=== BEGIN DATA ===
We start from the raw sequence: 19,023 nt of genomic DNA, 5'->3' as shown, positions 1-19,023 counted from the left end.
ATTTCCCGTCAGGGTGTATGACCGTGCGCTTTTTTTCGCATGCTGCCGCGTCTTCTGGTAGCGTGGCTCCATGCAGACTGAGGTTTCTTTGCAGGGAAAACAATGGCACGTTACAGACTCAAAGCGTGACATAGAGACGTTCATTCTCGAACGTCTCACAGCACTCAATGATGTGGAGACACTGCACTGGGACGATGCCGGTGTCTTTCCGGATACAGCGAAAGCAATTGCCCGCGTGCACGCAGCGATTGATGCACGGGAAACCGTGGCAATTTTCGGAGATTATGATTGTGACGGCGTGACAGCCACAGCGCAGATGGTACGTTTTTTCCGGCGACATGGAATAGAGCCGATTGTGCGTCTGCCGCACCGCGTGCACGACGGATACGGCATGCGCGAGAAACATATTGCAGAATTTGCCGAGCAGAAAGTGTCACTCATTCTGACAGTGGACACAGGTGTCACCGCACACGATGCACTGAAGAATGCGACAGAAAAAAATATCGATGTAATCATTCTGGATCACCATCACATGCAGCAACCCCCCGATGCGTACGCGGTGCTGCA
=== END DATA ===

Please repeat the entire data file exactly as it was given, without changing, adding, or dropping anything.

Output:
We start from the raw sequence: 19,023 nt of genomic DNA, 5'->3' as shown, positions 1-19,023 counted from the left end.
ATTTCCCGTCAGGGTGTATGACCGTGCGCTTTTTTTCGCATGCTGCCGCGTCTTCTGGTAGCGTGGCTCCATGCAGACTGAGGTTTCTTTGCAGGGAAAACAATGGCACGTTACAGACTCAAAGCGTGACATAGAGACGTTCATTCTCGAACGTCTCACAGCACTCAATGATGTGGAGACACTGCACTGGGACGATGCCGGTGTCTTTCCGGATACAGCGAAAGCAATTGCCCGCGTGCACGCAGCGATTGATGCACGGGAAACCGTGGCAATTTTCGGAGATTATGATTGTGACGGCGTGACAGCCACAGCGCAGATGGTACGTTTTTTCCGGCGACATGGAATAGAGCCGATTGTGCGTCTGCCGCACCGCGTGCACGACGGATACGGCATGCGCGAGAAACATATTGCAGAATTTGCCGAGCAGAAAGTGTCACTCATTCTGACAGTGGACACAGGTGTCACCGCACACGATGCACTGAAGAATGCGACAGAAAAAAATATCGATGTAATCATTCTGGATCACCATCACATGCAGCAACCCCCCGATGCGTACGCGGTGCTGCA